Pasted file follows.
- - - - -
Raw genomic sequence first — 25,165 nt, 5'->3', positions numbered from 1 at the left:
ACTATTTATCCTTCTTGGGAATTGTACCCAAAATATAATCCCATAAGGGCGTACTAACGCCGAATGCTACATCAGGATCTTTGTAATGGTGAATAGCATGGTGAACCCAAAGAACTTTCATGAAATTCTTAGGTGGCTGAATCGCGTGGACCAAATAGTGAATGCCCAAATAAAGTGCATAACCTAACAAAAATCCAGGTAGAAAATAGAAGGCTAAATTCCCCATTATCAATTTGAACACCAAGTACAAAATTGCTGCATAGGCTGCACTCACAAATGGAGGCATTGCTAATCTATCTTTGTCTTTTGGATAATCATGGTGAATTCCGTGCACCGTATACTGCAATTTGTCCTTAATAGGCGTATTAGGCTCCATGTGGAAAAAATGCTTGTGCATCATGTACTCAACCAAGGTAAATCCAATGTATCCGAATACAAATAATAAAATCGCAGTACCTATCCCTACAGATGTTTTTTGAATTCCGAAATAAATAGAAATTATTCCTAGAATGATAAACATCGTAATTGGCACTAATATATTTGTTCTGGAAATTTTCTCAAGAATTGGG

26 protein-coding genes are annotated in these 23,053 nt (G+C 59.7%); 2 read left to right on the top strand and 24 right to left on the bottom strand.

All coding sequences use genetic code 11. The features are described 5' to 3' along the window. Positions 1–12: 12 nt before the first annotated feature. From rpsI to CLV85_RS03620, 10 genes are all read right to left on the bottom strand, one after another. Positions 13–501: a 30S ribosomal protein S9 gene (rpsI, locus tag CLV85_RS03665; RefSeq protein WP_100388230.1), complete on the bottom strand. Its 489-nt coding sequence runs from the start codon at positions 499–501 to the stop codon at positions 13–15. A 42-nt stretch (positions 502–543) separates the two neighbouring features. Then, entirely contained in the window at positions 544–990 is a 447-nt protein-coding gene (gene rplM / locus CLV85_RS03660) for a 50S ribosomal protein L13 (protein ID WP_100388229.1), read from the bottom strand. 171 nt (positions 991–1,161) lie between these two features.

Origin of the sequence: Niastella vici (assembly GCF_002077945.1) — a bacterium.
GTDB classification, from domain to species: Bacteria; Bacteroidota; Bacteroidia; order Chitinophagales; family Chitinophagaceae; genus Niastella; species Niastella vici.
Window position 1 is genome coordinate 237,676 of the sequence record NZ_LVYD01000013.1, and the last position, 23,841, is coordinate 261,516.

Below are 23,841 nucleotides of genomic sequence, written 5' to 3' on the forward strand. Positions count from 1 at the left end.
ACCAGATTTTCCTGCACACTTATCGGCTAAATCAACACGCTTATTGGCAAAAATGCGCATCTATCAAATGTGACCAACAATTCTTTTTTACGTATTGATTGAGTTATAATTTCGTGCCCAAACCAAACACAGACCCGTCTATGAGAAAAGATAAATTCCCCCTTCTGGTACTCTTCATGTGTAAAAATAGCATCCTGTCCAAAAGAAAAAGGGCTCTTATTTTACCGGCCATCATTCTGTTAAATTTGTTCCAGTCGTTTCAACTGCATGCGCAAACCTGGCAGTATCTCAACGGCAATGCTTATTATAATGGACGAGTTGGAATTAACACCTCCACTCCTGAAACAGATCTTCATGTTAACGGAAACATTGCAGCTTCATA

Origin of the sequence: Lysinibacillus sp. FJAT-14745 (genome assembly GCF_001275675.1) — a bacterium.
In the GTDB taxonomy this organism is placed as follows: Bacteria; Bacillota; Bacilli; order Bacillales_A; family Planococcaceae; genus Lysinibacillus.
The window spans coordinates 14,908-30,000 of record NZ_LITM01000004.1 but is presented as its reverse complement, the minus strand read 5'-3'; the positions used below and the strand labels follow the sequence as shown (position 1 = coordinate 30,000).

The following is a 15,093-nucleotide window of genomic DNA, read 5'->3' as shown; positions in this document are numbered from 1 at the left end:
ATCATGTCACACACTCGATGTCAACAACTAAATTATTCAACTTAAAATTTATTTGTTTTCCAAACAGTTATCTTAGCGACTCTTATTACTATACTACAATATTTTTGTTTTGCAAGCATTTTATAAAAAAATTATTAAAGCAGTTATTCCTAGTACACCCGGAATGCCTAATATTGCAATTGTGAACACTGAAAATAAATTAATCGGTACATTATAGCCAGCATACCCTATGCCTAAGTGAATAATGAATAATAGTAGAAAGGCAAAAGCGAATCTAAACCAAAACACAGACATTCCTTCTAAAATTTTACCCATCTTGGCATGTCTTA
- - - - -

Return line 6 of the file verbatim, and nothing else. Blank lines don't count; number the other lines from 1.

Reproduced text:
GTDB classification, from domain to species: Bacteria; Bacteroidota; Bacteroidia; order Chitinophagales; family Chitinophagaceae; genus Niastella; species Niastella vici.